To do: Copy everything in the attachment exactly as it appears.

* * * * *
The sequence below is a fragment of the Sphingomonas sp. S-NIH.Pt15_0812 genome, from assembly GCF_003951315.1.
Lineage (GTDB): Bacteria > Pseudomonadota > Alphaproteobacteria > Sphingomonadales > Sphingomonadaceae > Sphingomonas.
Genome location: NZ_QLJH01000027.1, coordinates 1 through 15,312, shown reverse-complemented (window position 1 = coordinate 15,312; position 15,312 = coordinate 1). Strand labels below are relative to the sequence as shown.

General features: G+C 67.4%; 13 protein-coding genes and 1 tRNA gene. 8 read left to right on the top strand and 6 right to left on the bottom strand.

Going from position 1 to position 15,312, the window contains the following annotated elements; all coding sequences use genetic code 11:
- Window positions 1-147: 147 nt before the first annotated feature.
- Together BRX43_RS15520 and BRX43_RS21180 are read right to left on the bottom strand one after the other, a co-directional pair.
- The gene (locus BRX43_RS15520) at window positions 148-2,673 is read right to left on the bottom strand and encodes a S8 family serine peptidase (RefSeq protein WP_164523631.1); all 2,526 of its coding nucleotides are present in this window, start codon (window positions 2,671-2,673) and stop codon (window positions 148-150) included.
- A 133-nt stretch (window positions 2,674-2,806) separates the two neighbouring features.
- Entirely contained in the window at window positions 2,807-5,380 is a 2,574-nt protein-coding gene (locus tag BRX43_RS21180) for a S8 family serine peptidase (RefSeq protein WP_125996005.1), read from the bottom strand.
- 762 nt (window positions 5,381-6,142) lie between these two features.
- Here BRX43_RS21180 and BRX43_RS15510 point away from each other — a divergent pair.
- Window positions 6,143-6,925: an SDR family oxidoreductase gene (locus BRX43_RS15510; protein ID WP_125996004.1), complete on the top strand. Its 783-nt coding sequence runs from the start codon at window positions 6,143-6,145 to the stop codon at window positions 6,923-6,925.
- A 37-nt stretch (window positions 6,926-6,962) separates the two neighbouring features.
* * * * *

The sequence below is a fragment of the Sphingomonas sp. S-NIH.Pt15_0812 genome, from assembly GCF_003951315.1.
Lineage (GTDB): Bacteria > Pseudomonadota > Alphaproteobacteria > Sphingomonadales > Sphingomonadaceae > Sphingomonas.
Genome location: NZ_QLJH01000027.1, coordinates 1 through 15,312, shown reverse-complemented (window position 1 = coordinate 15,312; position 15,312 = coordinate 1). Strand labels below are relative to the sequence as shown.

General features: G+C 67.4%; 13 protein-coding genes and 1 tRNA gene. 8 read left to right on the top strand and 6 right to left on the bottom strand.

Going from position 1 to position 15,312, the window contains the following annotated elements; all coding sequences use genetic code 11:
- Window positions 1-147: 147 nt before the first annotated feature.
- Together BRX43_RS15520 and BRX43_RS21180 are read right to left on the bottom strand one after the other, a co-directional pair.
- The gene (locus BRX43_RS15520) at window positions 148-2,673 is read right to left on the bottom strand and encodes a S8 family serine peptidase (RefSeq protein WP_164523631.1); all 2,526 of its coding nucleotides are present in this window, start codon (window positions 2,671-2,673) and stop codon (window positions 148-150) included.
- A 133-nt stretch (window positions 2,674-2,806) separates the two neighbouring features.
- Entirely contained in the window at window positions 2,807-5,380 is a 2,574-nt protein-coding gene (locus tag BRX43_RS21180) for a S8 family serine peptidase (RefSeq protein WP_125996005.1), read from the bottom strand.
- 762 nt (window positions 5,381-6,142) lie between these two features.
- Here BRX43_RS21180 and BRX43_RS15510 point away from each other — a divergent pair.
- Window positions 6,143-6,925: an SDR family oxidoreductase gene (locus BRX43_RS15510; protein ID WP_125996004.1), complete on the top strand. Its 783-nt coding sequence runs from the start codon at window positions 6,143-6,145 to the stop codon at window positions 6,923-6,925.
- A 37-nt stretch (window positions 6,926-6,962) separates the two neighbouring features.